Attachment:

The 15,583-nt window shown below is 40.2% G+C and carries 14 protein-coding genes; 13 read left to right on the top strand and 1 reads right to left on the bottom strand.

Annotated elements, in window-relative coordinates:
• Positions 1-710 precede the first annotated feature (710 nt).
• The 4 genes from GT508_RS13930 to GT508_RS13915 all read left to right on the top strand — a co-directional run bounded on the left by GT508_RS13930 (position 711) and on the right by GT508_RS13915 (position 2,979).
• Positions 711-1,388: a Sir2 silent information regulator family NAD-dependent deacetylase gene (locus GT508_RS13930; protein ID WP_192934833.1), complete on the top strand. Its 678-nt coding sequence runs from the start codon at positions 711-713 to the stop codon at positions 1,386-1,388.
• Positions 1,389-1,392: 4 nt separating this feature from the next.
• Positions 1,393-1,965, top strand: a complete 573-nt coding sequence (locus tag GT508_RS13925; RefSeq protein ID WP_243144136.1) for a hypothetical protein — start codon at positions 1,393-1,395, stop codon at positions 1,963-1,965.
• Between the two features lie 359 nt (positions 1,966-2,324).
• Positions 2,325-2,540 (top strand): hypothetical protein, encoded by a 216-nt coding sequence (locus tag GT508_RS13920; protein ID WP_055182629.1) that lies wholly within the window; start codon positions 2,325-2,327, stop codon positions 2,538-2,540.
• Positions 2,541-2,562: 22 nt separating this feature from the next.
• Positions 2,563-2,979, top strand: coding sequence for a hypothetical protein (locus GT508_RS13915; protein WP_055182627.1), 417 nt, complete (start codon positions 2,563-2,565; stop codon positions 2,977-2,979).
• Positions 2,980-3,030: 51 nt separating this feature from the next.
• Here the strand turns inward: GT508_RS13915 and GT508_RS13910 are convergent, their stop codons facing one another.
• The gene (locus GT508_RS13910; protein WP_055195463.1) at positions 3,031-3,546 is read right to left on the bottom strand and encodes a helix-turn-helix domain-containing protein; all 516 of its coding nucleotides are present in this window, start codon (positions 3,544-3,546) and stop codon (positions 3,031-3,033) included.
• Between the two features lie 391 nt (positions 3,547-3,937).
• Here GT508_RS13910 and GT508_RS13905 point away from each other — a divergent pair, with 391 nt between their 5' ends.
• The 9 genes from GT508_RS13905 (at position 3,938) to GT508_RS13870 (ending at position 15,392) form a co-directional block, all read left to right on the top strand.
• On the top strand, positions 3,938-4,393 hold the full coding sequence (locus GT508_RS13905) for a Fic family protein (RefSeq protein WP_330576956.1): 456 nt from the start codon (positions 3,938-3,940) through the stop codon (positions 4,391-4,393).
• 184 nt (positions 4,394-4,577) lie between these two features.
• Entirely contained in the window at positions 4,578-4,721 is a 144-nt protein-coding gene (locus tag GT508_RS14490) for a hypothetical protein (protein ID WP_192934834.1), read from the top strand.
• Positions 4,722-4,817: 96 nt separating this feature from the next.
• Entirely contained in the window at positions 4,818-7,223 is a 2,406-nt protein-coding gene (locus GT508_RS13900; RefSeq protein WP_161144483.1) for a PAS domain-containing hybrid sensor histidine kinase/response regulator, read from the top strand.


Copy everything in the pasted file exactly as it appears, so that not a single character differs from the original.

The 15,583-nt window shown below is 40.2% G+C and carries 14 protein-coding genes; 13 read left to right on the top strand and 1 reads right to left on the bottom strand.

Annotated elements, in window-relative coordinates:
• Positions 1-710 precede the first annotated feature (710 nt).
• The 4 genes from GT508_RS13930 to GT508_RS13915 all read left to right on the top strand — a co-directional run bounded on the left by GT508_RS13930 (position 711) and on the right by GT508_RS13915 (position 2,979).
• Positions 711-1,388: a Sir2 silent information regulator family NAD-dependent deacetylase gene (locus GT508_RS13930; protein ID WP_192934833.1), complete on the top strand. Its 678-nt coding sequence runs from the start codon at positions 711-713 to the stop codon at positions 1,386-1,388.
• Positions 1,389-1,392: 4 nt separating this feature from the next.
• Positions 1,393-1,965, top strand: a complete 573-nt coding sequence (locus tag GT508_RS13925; RefSeq protein ID WP_243144136.1) for a hypothetical protein — start codon at positions 1,393-1,395, stop codon at positions 1,963-1,965.
• Between the two features lie 359 nt (positions 1,966-2,324).
• Positions 2,325-2,540 (top strand): hypothetical protein, encoded by a 216-nt coding sequence (locus tag GT508_RS13920; protein ID WP_055182629.1) that lies wholly within the window; start codon positions 2,325-2,327, stop codon positions 2,538-2,540.
• Positions 2,541-2,562: 22 nt separating this feature from the next.
• Positions 2,563-2,979, top strand: coding sequence for a hypothetical protein (locus GT508_RS13915; protein WP_055182627.1), 417 nt, complete (start codon positions 2,563-2,565; stop codon positions 2,977-2,979).
• Positions 2,980-3,030: 51 nt separating this feature from the next.
• Here the strand turns inward: GT508_RS13915 and GT508_RS13910 are convergent, their stop codons facing one another.
• The gene (locus GT508_RS13910; protein WP_055195463.1) at positions 3,031-3,546 is read right to left on the bottom strand and encodes a helix-turn-helix domain-containing protein; all 516 of its coding nucleotides are present in this window, start codon (positions 3,544-3,546) and stop codon (positions 3,031-3,033) included.
• Between the two features lie 391 nt (positions 3,547-3,937).
• Here GT508_RS13910 and GT508_RS13905 point away from each other — a divergent pair, with 391 nt between their 5' ends.
• The 9 genes from GT508_RS13905 (at position 3,938) to GT508_RS13870 (ending at position 15,392) form a co-directional block, all read left to right on the top strand.
• On the top strand, positions 3,938-4,393 hold the full coding sequence (locus GT508_RS13905) for a Fic family protein (RefSeq protein WP_330576956.1): 456 nt from the start codon (positions 3,938-3,940) through the stop codon (positions 4,391-4,393).
• 184 nt (positions 4,394-4,577) lie between these two features.
• Entirely contained in the window at positions 4,578-4,721 is a 144-nt protein-coding gene (locus tag GT508_RS14490) for a hypothetical protein (protein ID WP_192934834.1), read from the top strand.
• Positions 4,722-4,817: 96 nt separating this feature from the next.
• Entirely contained in the window at positions 4,818-7,223 is a 2,406-nt protein-coding gene (locus GT508_RS13900; RefSeq protein WP_161144483.1) for a PAS domain-containing hybrid sensor histidine kinase/response regulator, read from the top strand.